You know, you sit in M and M and you just, you think to yourself, “Oh gosh, that was so thoughtless”. But come on. This surgeon is a great surgeon. Who's done this all the time. He (the surgeon was a he in my story) has been excellent throughout his career. And I'm not telling stories out of school because I'm not saying where or when, but rather saying, you know, this is a very excellent surgeon. We have a couple words I want to share for the audience out there. One is “schadenfreude” which is German for “dark joy”. It's the joy you experience when someone else has a problem. so like in M and M you're sitting there and you hear about it and you chuckled to yourself. Ha ha. “That would never be me” you secretly tell yourself. Oh boy, that guy deserved it because of something…it's really dark. And there's a word for that. It's called dark joy or schadenfreude, the dark joy at someone else's pain or suffering, and M and M gives that illusion. Now, schadenfreude is an accepted English word.
Like it should have been so easy to just remember--just to take this thing out and how could you ever leave it? But reality is very different.
The surgeon had 18 things going on well beyond what we would typically expect someone to do. And there were patient factors and a bunch of other stuff. So really the patient did have to endure another anesthesia, Jessica. But the fact of the matter is really they were fine. There was no harm done to them really in terms of outcome or disability or anything like that. In fact, this surgeon went the extra mile for them, give them a good safe surgery in a case where they could have had oozing and some other things owing to some additional factors they had. So that's just one example of a sort of a surgical misadventure. It seems so simple on the face of it. Why didn't you just take out that bag with the gallbladder in it? But really there's so much more to it.
Jessica: I mean, I know I shouldn't laugh at that story but I got this visual of, you know, at Thanksgiving where you have to reach up and pull out the bag of all the other stuff that's in there. And that's all I could think about when you're telling this story. And I know that's so inappropriate. It was the visual I got. I do understand though, because even if you're very talented, you do something a million times and you do it a certain way. When you have someone interrupting you constantly or all these unknown factors, it's…it's never perfect. It throws you off and bad things happen when it’s a perfect storm. When there's so many contributing factors to make something that usually is just clockwork go askew.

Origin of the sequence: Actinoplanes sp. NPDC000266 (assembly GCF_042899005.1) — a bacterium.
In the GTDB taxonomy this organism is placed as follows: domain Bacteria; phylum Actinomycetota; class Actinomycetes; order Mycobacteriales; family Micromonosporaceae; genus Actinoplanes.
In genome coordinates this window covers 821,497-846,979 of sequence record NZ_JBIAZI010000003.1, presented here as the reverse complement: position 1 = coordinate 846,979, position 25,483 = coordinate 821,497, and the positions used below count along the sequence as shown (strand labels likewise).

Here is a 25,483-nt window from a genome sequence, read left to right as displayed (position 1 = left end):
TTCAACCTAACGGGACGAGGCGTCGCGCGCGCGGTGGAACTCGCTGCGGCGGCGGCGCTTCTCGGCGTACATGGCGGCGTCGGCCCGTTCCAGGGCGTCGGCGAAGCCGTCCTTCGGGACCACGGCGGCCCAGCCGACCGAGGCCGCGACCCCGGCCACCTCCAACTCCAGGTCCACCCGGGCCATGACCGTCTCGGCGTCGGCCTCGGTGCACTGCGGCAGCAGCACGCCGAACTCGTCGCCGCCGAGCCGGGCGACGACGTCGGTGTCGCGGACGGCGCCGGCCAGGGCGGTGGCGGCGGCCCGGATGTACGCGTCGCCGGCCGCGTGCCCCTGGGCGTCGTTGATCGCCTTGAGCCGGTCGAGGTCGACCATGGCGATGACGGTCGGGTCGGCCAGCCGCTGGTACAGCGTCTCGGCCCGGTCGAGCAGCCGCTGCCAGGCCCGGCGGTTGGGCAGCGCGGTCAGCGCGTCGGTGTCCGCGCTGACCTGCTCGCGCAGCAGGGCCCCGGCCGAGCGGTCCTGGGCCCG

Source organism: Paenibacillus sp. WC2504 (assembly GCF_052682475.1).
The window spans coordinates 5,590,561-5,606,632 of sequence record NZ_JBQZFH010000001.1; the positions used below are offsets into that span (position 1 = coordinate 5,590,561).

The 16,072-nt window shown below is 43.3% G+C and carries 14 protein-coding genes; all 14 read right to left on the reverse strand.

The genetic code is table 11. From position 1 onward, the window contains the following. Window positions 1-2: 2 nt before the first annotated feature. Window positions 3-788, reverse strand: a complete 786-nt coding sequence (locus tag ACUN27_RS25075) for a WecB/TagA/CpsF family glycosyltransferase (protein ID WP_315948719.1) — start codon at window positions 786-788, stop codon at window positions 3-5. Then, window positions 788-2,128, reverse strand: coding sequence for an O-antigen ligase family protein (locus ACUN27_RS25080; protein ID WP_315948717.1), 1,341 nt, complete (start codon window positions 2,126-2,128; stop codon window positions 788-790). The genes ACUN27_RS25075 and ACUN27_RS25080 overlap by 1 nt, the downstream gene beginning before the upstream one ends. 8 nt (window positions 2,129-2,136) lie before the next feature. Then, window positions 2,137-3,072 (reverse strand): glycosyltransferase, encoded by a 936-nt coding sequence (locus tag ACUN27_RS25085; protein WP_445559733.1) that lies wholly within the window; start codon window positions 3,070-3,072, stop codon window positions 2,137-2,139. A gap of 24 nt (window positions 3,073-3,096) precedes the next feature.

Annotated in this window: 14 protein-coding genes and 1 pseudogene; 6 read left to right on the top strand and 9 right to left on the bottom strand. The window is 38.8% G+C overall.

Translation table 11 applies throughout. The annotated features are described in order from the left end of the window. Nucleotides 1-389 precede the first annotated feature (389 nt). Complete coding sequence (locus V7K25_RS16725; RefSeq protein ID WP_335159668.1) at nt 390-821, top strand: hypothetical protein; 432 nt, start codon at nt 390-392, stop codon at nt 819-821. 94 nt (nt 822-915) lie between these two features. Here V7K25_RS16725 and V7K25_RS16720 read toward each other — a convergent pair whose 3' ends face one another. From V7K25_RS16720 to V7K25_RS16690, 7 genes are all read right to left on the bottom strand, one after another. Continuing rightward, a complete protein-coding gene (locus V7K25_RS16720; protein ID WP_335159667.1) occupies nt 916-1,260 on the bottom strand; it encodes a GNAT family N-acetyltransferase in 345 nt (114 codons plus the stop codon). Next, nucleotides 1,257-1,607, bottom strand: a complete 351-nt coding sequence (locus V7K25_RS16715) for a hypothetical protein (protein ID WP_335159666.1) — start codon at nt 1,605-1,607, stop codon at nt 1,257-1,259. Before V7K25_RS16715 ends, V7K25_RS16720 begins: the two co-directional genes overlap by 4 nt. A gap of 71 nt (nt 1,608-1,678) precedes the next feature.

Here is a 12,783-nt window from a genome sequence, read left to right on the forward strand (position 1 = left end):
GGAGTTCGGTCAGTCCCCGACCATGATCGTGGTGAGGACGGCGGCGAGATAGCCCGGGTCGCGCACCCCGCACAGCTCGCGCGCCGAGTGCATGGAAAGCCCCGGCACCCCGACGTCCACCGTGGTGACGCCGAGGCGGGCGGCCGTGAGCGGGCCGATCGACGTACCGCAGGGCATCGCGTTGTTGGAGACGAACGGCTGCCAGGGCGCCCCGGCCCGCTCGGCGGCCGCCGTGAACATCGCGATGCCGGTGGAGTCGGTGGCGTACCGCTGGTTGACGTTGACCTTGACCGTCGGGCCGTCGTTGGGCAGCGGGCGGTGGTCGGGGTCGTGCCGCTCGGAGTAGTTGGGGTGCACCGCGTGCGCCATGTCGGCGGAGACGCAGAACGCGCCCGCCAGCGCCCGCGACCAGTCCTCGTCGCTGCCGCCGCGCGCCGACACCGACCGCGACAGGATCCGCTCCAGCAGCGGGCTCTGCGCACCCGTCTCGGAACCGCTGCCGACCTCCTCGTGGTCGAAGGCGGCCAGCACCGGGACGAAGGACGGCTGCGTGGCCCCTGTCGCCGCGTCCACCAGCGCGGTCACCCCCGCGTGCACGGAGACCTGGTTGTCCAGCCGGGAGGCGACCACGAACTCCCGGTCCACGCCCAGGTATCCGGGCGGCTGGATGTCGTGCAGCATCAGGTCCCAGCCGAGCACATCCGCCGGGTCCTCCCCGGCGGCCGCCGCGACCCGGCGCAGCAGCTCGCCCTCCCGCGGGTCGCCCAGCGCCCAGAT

Dr. Kashmer: Well, you're so right. And unfortunately sitting in the either the courtroom or around the table or at M and M, it gives the illusion that you had perfect information. Everything that you kind of should have known, you knew. You had the lab value. Why didn't you see it? Even though you really never did because it was buried somewhere or something similar. So those things suffer from what's called a retrospective bias. Sometimes it's called the retrospective bias of tort law when it comes to legal stuff, because you're looking backwards on the situation and look after you thought about it for hours and you have all the documents in front of you. It sure is clear, but at 2:00 AM, when the lab doesn't really have the document to you, even though the timestamp on it was 1:00 AM (but it really wasn't resulted in the computer until 3:00 AM) and all those little things add up to make it really not that clear. And the term for that is the fog of war. Fog of war is just all these things going on at the same time that make it unclear. And then the accumulation of all these little things that prevent you from imposing your will on the disease or whatever that's called “friction”. So all these little things that add up to prevent you from doing what you do a million times, like taking the bag, the gallbladder with the bag around it, taking that out, that's friction and fog of war and all these different things that really are a lot of what go into medical issues where they have a suboptimal outcome. So that's just one little surgical misadventure and there's really a lot behind it.
Jessica: I loved that story and I think it was very interesting. And I do know that you always try to be professional and, you know, be correct and not make anyone look bad or sound bad, but I really would love to know just because not only were you obviously a resident yourself going through all of this, but then you also ran a residency program. I really, really want an example of when a resident, not maybe just from decision-making, but just from still being in the learning and getting the experience. Just maybe it doesn't have to be a huge misadventure, but just maybe a misstep rather than misadventure. Maybe one that's maybe commonly made by a lot of residents when they're learning that could pertain to just not having experience. Is there anything like that that you could tell us?